For those hip to the neo-garage scene, Holly Golightly has lately been the go-to girl for guest vocals; she turned in a well-received spot on the Greenhornes’ 2002 Dual Mono (about which more later) and of course joined Jack and Meg White on the winking three-way “It’s True That We Love One Another”, the closing track on the White Stripes’ latest gem, Elephant. Her instantly-recognizable voice brightened those already-fun albums and widened her fanbase, yet Golightly has had a 12-year stint in the music industry—first as part of Billy Childish’s British all-girl-garagesters Thee Headcoatees, and since her 1995 solo debut, Good Things, she’s pretty much been the reigning queen of folk-garage, releasing consistent albums chockfull of ‘60s R&B, garage, and British Invasion pop. While the formula hasn’t changed on her latest, Truly She Is None Other, it seems that the time spent with the Greenhornes and the White Stripes has remained in her system; as a result, Truly is an inspired album.
For starters, the album’s cover could be the cover of Meg White’s solo album some years down the road—all red and white and black, Golightly looking regal yet approachable. And the music within is right up Meg’s alley: a handful of Truly‘s tracks were recorded at London’s Toe-Rag Studios, the preserved mid-‘60s recording studio where Elephant was recorded. Included among the Toe-Rag tracks is “There’s An End”, which originally appeared on the Greenhornes’ Dual Mono (and was called “There Is An End”, for what it’s worth). It’s Truly‘s closing track, but it’s a perfect place for us to start. The song, with Golightly’s voice that straddles girly and come-hither, along with the dreamy guitars, gives off a vibe that doesn’t scream, so much as it does whisper, 1965; recording on 35-year-old equipment at Toe-Rag will do that. The result is a sexy record, of a kind that no one else seems to be making anymore. (I’m not talking Britney-style sex-kitten sexy; Golightly is a full-grown, full-blooded-woman-type sexy.)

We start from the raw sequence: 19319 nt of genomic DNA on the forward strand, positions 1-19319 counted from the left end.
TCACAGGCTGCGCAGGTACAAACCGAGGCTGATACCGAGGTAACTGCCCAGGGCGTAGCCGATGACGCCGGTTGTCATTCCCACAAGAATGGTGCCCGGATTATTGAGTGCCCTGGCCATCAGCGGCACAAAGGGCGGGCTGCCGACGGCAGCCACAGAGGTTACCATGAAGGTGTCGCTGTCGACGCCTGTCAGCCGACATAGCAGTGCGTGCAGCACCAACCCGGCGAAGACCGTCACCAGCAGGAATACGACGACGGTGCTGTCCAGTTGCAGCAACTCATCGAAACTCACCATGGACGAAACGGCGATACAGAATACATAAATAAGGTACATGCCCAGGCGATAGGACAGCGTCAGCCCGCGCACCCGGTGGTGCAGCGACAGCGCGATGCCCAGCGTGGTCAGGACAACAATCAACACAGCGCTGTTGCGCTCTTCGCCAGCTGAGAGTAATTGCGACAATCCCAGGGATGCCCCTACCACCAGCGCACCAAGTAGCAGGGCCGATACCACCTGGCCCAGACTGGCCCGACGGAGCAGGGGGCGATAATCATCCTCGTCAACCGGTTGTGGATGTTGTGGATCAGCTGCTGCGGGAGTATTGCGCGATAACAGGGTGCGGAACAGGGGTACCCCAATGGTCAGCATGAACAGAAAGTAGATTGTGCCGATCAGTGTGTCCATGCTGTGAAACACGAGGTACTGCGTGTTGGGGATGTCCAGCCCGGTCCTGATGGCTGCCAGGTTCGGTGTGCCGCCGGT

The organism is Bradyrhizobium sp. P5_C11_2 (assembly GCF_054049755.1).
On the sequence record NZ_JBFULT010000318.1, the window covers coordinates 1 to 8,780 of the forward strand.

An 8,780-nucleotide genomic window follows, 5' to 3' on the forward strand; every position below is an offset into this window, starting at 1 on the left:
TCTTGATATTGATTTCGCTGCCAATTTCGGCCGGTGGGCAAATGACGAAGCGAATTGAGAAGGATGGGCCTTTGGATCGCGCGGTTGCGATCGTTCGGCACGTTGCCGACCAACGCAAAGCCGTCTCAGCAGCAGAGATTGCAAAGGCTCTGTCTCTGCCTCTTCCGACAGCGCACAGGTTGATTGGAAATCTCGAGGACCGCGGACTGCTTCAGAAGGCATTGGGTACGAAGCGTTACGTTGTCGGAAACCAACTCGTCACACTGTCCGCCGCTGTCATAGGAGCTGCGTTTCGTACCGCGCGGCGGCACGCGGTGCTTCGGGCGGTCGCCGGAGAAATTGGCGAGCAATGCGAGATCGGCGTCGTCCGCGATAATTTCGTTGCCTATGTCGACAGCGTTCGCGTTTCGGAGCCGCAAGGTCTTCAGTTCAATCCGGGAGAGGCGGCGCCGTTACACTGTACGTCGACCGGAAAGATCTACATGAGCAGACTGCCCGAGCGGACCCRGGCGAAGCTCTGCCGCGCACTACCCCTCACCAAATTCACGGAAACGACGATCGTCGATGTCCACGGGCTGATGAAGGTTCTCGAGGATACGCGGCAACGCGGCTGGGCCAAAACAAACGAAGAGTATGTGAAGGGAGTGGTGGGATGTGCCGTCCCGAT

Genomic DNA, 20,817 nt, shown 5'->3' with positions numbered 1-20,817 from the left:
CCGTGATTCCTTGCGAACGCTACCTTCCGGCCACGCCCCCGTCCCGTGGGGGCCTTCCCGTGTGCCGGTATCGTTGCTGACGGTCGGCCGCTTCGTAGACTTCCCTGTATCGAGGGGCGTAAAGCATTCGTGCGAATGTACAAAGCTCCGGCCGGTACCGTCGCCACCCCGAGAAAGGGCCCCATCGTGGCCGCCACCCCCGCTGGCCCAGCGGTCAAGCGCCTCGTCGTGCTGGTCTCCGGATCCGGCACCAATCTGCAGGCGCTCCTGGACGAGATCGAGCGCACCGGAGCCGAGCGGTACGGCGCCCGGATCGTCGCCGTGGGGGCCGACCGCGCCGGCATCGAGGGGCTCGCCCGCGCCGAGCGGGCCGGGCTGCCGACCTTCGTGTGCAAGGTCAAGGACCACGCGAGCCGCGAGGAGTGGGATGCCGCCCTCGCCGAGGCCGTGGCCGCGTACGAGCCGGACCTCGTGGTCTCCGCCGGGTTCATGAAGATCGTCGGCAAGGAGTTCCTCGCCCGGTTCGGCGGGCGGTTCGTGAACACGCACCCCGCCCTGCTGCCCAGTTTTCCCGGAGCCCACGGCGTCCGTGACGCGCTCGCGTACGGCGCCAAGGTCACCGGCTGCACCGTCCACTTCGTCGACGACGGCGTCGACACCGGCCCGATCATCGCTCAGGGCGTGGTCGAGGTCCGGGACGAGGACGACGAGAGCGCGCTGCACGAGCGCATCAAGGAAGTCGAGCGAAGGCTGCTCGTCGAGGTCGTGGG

Plenty of other tracks corroborate this notion. The shuffling blues of “Walk a Mile” finds Golightly exercising her inner torch singer (though I could do without the echo that producer Liam Watson tacks onto her voice). “All around the Houses” is more of the same, only twangier and with some offbeat (not offbeat) percussion from Bruce Brand. Maybe it’s just the reprints of her earlier album covers, with their faux-mod stylings, found in the liner notes, but one gets the feeling Golightly was born 40 years too late; her head and heart are still in the sultry ‘60s.
There’s also a domestic side to Golightly (though who is to say domestic and sexy are mutually exclusive?), as evinced by liner note photos of her, apron-clad, in her kitchen nursing a mug of tea, and looking quite content. And she tosses in a few covers from her spiritual father, the Britrock king of domestic, pastoral tranquility, Ray Davies. Golightly turns the Kinks’ studio outtake “Time Well Tell” (from Kinks Kontraband) into a rousing go-go number, while “Tell Me Now So I Know” makes for a good rumba; though she is a bit too coquettish on the tune, I can’t help but melt when she pours out lines like “I live just for you”. Sigh.
Not crazy about sexy or domestic Holly? Despite your pickiness (and aversion to her two best incarnations), Truly She Is None Other echoes other female singers with different personae from that of Golightly: the acoustic blues cover of composer Jessie Mae Robinson’s “Black Night” proves Meg White has a ways to go to catch up in the girly-blues department (common knowledge, but still); “It’s All Me”, with its bright guitar lines, could be a less-brassy Neko Case, circa The Virginian; and in a few places, notably “You Have Yet to Win”, Golightly makes like Liz Phair in her folk-rock mode.
Yes, all these women were influenced by Golightly, and not the other way around; Truly She Is None Other shows that three disparate female singers can trace their musical roots back to her. More importantly, Truly proves that Golightly is not content to coast on her title and reputation. Sure, the songs sound 40 years old, but Golightly is leading the charge of retro-futuro garage. Not too shabby for a woman who enjoys sitting around her kitchen sipping tea.